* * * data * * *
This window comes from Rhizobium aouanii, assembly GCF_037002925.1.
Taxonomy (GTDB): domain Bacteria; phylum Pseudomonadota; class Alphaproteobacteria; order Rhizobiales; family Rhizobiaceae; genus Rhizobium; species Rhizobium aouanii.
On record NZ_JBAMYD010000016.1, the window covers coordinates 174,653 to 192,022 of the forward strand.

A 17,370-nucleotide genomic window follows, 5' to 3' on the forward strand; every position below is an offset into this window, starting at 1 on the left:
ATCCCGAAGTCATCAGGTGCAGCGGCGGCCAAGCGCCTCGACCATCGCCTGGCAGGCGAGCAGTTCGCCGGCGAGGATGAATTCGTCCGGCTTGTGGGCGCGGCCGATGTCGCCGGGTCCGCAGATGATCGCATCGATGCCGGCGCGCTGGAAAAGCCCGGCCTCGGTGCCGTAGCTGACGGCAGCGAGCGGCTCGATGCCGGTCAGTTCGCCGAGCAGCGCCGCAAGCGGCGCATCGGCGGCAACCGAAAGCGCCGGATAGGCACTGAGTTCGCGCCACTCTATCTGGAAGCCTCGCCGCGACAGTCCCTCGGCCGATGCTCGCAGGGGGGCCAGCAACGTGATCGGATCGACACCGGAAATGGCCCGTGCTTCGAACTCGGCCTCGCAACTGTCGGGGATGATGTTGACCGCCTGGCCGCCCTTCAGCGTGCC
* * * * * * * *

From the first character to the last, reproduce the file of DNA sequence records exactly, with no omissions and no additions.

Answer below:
This window comes from Rhizobium aouanii, assembly GCF_037002925.1.
Taxonomy (GTDB): domain Bacteria; phylum Pseudomonadota; class Alphaproteobacteria; order Rhizobiales; family Rhizobiaceae; genus Rhizobium; species Rhizobium aouanii.
On record NZ_JBAMYD010000016.1, the window covers coordinates 174,653 to 192,022 of the forward strand.

A 17,370-nucleotide genomic window follows, 5' to 3' on the forward strand; every position below is an offset into this window, starting at 1 on the left:
ATCCCGAAGTCATCAGGTGCAGCGGCGGCCAAGCGCCTCGACCATCGCCTGGCAGGCGAGCAGTTCGCCGGCGAGGATGAATTCGTCCGGCTTGTGGGCGCGGCCGATGTCGCCGGGTCCGCAGATGATCGCATCGATGCCGGCGCGCTGGAAAAGCCCGGCCTCGGTGCCGTAGCTGACGGCAGCGAGCGGCTCGATGCCGGTCAGTTCGCCGAGCAGCGCCGCAAGCGGCGCATCGGCGGCAACCGAAAGCGCCGGATAGGCACTGAGTTCGCGCCACTCTATCTGGAAGCCTCGCCGCGACAGTCCCTCGGCCGATGCTCGCAGGGGGGCCAGCAACGTGATCGGATCGACACCGGAAATGGCCCGTGCTTCGAACTCGGCCTCGCAACTGTCGGGGATGATGTTGACCGCCTGGCCGCCCTTCAGCGTGCC